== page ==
We have no right to her The moon of early night, that cheered our The autumn primrose and late-flowering sunless way.

Pale-leaved inodorous

Violet and rose shall be enough for us :
II.

Enough for our last boon,

That haply where no bird belated grieves, Once, from the brows of Might,

We watch, through some November afternoon,
Leapt with a cry to light
Pallas the Forefighter;

The dying sunlight on the dying leaves.
Then straight to strive with her
She called the Lord of Sea
In royal rivalry

Ah, heard I then through the sad silence fallFor Athens, the Supreme of things,

ing The company of crownless kings.

Notes of a new Orpheän melody, A splendid strife the Queen began,

Not up to earth but down to darkness calling, In that her kingdom making man

Down to the fair Elysian company, Not less than equal her own line

Ah then how willing an Eurydice Inhabiting the hill divine.

The kindly ghosts should draw, with noiseless Ah Fate, how short a span

hand, Gavest thou then to god and godlike man !

My shadowy soul into the shadowy land; The impious fury of the stormblasts now

For on the earth is endless winter come, Sweeps unrebuked across Olympus' brow;

And all sweet sounds, and echoes sweet, are

dumb. The fair Forefighter in the strife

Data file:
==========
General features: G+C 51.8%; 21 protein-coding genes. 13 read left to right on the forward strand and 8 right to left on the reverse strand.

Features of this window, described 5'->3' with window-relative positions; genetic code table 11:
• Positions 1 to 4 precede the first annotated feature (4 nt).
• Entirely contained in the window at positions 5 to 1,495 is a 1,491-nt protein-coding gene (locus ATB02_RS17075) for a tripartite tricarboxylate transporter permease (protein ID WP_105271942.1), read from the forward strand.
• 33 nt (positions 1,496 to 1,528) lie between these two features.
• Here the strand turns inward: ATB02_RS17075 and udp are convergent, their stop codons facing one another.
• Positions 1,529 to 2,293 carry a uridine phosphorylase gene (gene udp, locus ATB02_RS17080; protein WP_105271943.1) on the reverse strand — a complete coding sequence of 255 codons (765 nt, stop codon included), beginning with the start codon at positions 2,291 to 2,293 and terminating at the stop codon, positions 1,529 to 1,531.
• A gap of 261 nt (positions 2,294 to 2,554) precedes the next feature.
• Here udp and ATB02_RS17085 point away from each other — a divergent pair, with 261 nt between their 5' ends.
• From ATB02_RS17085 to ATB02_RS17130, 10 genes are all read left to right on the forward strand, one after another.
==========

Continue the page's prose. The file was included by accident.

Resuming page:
ERNEST MYERS. For light and grace and glorious life They sought and found not; she and hers

Had yielded to the troublous years; No more they walked

with men, heaven's high interpreters.

I KNEW A FACE.

I KNEW a face, though now I know it not ; III.

'Tis gone, but not the love that linked it to Yet, o'er the gulf of wreck and pain, How softly strange there rose again, It used to smile on me, but now its smile Against the darkness dimly seen,

Ne'er lights my dreary soul, and my lone heart Another face, another queen,

the while The Maiden Mother, in whose eyes Lives on its image. Once those sparkling The smile of God reflected lies;

eyes Who saw around her gracious feet

Had e'er a loving glance for me — each look a The maddening waves of warfare meet,

prize! And stretching forth her fingers fair

But now the sunshine's gone that beamed in Upon the hushed and wondering air

them; Shed round her, for man's yearning sight, And gone is all the daylight from my eyes, A space of splendour in the night.

which seem Are her sweet feet not stayed ? As though afflicted with the shading blight Nay, she is also gone, the Mother-maid :

Which coldly shades the colours warmed by And with her all the gracious company.

beauty's light. That made it hope to live, and joy to die. Those lips, which breathed of bliss — twin The Lord is from the altar gone,

rubies they His golden lamp in dust o'erthrown, Are sealed and cold; no thrilling accents The pealing organ's ancient voice

softly stray Hath wandered to an empty noise, From them as once they did. She is no more ! And all the angel heads and purple wings are Beauty hath called her sweetest image to its flown.

shore;

And all that dimpled symmetry of grace,
Iv.

Ovalled by Nature into such a perfect face
Wherefore in this twice-baffled barrenness, Too fair, alas, to bloom on mortals' eyes —
This unconsoled twice-desolate distress, Now blossoms in the rip’ning light of native
For our barc world and bleak

skies. We only dare to seck

Tinsley's Magazine.

my lot.